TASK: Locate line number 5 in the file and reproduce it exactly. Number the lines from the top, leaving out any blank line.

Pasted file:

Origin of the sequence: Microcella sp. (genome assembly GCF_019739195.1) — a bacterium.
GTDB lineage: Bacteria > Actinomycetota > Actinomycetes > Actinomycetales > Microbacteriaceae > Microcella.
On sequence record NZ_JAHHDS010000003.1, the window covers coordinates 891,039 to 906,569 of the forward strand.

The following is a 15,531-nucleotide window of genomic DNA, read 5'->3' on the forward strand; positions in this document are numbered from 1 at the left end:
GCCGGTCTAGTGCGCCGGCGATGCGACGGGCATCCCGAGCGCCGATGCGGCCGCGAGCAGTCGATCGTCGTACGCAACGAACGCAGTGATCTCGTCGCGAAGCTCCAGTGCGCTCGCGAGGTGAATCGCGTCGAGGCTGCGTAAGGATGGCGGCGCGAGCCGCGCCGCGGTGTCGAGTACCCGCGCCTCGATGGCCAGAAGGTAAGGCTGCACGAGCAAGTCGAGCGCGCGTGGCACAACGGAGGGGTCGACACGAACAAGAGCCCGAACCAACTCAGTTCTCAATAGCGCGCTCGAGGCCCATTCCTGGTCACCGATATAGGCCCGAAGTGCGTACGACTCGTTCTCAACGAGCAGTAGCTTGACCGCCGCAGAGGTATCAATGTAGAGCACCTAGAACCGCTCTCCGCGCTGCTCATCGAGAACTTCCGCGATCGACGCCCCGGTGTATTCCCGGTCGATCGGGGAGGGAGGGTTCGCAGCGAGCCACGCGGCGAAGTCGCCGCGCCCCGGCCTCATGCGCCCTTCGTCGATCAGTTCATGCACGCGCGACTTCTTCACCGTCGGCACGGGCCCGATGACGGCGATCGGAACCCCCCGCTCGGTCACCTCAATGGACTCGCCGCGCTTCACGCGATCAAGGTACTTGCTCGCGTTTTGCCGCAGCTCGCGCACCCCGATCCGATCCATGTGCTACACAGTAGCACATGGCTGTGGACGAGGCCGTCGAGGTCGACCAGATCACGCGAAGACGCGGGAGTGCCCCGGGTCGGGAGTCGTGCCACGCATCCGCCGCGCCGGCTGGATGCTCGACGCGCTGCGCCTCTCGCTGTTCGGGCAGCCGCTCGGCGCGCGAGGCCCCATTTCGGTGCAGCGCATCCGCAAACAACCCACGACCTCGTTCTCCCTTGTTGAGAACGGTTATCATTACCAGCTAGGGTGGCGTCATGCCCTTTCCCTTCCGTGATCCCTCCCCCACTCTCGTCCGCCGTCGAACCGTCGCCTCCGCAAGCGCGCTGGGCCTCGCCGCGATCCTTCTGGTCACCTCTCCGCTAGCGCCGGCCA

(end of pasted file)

GCCGGTCTAGTGCGCCGGCGATGCGACGGGCATCCCGAGCGCCGATGCGGCCGCGAGCAGTCGATCGTCGTACGCAACGAACGCAGTGATCTCGTCGCGAAGCTCCAGTGCGCTCGCGAGGTGAATCGCGTCGAGGCTGCGTAAGGATGGCGGCGCGAGCCGCGCCGCGGTGTCGAGTACCCGCGCCTCGATGGCCAGAAGGTAAGGCTGCACGAGCAAGTCGAGCGCGCGTGGCACAACGGAGGGGTCGACACGAACAAGAGCCCGAACCAACTCAGTTCTCAATAGCGCGCTCGAGGCCCATTCCTGGTCACCGATATAGGCCCGAAGTGCGTACGACTCGTTCTCAACGAGCAGTAGCTTGACCGCCGCAGAGGTATCAATGTAGAGCACCTAGAACCGCTCTCCGCGCTGCTCATCGAGAACTTCCGCGATCGACGCCCCGGTGTATTCCCGGTCGATCGGGGAGGGAGGGTTCGCAGCGAGCCACGCGGCGAAGTCGCCGCGCCCCGGCCTCATGCGCCCTTCGTCGATCAGTTCATGCACGCGCGACTTCTTCACCGTCGGCACGGGCCCGATGACGGCGATCGGAACCCCCCGCTCGGTCACCTCAATGGACTCGCCGCGCTTCACGCGATCAAGGTACTTGCTCGCGTTTTGCCGCAGCTCGCGCACCCCGATCCGATCCATGTGCTACACAGTAGCACATGGCTGTGGACGAGGCCGTCGAGGTCGACCAGATCACGCGAAGACGCGGGAGTGCCCCGGGTCGGGAGTCGTGCCACGCATCCGCCGCGCCGGCTGGATGCTCGACGCGCTGCGCCTCTCGCTGTTCGGGCAGCCGCTCGGCGCGCGAGGCCCCATTTCGGTGCAGCGCATCCGCAAACAACCCACGACCTCGTTCTCCCTTGTTGAGAACGGTTATCATTACCAGCTAGGGTGGCGTCATGCCCTTTCCCTTCCGTGATCCCTCCCCCACTCTCGTCCGCCGTCGAACCGTCGCCTCCGCAAGCGCGCTGGGCCTCGCCGCGATCCTTCTGGTCACCTCTCCGCTAGCGCCGGCCA